When we talk about all of these things surrounding COVID-19 and vaccine access or really access to care in general, it’s important that the people in the community see medical professionals that look like them that are encouraging them to follow the health initiatives and health directives as far as wearing masks, remaining safe, socially distancing — and of course, even taking the vaccine.
I think it’s important that we show that African American health-care professionals trust this vaccine and that we got the vaccine (several) months ago, and that we’re all still doing well and not really having any side effects.
Did you always want to be a doctor?
I cannot remember saying anything else that I wanted to do with life, other than be a doctor, so I really feel like it’s my calling.
I finished my medical school here in Memphis many years ago. I went off to residency and I worked outside of the area for several years. And when I came back to the Memphis area in 2011, I really sought out the Bluff City Medical Society, because I knew that it was a place that I would be able to get involved with my community. I knew that it would be a place where I would be able to network professionally and build meaningful relationships with community leaders, and with my fellow physicians.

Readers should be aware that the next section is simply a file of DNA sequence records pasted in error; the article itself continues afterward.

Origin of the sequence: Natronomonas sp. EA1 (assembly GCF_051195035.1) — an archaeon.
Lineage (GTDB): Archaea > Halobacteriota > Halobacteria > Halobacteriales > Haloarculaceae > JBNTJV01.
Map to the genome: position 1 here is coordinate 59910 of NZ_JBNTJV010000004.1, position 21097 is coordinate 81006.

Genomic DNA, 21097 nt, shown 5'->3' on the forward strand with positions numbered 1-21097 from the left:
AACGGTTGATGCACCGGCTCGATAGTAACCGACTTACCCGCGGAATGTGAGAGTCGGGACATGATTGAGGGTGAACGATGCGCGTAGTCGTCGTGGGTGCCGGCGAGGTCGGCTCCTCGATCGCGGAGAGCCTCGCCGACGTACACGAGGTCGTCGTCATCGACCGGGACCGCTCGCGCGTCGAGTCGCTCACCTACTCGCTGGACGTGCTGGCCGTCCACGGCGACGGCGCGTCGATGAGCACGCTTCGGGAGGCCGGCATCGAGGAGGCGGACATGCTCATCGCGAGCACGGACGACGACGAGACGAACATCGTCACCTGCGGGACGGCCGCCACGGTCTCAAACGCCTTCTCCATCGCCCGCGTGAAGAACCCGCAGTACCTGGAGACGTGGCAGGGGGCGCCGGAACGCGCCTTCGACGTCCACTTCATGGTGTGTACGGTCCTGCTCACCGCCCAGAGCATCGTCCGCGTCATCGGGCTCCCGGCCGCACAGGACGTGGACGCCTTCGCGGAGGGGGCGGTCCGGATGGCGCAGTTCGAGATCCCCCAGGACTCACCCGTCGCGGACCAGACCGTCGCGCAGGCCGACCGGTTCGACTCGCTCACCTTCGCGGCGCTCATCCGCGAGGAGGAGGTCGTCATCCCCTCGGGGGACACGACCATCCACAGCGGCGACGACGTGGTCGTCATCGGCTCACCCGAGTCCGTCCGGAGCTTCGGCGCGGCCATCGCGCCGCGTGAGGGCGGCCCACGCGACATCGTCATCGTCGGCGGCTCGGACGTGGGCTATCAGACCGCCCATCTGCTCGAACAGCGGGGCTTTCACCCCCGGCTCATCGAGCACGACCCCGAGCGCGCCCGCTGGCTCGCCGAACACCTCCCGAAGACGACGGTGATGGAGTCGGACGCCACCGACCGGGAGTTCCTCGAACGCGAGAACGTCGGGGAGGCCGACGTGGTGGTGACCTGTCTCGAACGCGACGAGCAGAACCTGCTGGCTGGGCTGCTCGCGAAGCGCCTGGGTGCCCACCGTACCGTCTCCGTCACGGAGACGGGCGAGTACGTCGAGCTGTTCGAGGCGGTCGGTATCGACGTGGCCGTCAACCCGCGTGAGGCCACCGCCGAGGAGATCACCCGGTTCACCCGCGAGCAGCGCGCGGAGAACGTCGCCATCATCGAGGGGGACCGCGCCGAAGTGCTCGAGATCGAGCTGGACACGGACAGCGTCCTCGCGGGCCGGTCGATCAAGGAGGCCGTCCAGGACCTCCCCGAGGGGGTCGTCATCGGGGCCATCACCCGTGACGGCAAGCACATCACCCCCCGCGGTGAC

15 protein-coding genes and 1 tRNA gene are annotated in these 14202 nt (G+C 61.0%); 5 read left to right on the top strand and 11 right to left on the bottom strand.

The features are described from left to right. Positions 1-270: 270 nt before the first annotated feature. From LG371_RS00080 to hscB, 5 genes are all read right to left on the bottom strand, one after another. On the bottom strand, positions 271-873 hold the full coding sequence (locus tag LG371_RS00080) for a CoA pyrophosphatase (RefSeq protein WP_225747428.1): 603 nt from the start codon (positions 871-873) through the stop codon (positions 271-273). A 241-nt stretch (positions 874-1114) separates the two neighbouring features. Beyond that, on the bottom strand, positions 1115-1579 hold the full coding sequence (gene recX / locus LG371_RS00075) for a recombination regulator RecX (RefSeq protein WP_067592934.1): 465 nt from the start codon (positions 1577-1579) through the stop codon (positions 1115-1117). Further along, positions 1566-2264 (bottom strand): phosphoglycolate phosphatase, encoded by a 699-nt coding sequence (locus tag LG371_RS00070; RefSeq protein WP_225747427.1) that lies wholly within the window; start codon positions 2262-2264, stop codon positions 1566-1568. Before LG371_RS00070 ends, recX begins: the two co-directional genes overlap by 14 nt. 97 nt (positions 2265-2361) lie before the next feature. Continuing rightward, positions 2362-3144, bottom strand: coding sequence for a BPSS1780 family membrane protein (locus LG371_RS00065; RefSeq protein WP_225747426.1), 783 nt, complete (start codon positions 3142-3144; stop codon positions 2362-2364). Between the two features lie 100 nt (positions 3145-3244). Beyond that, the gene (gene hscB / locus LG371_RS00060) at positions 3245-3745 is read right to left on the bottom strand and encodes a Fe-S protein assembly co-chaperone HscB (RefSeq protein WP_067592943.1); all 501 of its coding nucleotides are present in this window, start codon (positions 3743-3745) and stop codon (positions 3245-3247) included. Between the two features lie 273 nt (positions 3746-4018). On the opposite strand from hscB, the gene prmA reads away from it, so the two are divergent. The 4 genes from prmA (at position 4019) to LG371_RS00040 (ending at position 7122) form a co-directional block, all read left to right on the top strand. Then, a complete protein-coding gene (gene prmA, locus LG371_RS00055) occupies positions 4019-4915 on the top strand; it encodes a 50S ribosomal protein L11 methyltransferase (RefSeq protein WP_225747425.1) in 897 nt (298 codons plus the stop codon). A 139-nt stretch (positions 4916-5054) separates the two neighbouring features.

I wasn’t really coming back to Memphis to be the Bluff City Medical Society president. But I think that my history with the organization from way back in medical school, until today, it really drove me from a passive standpoint, to really want to be able to give back as much to this organization as I possibly can. And also, to be able to make sure that the organization will be able to continue on and be very strong for many years to come.
Carrington J. Tatum is a corps member with Report for America, a national service program that places journalists in local newsrooms. Email him at firstname.lastname@example.org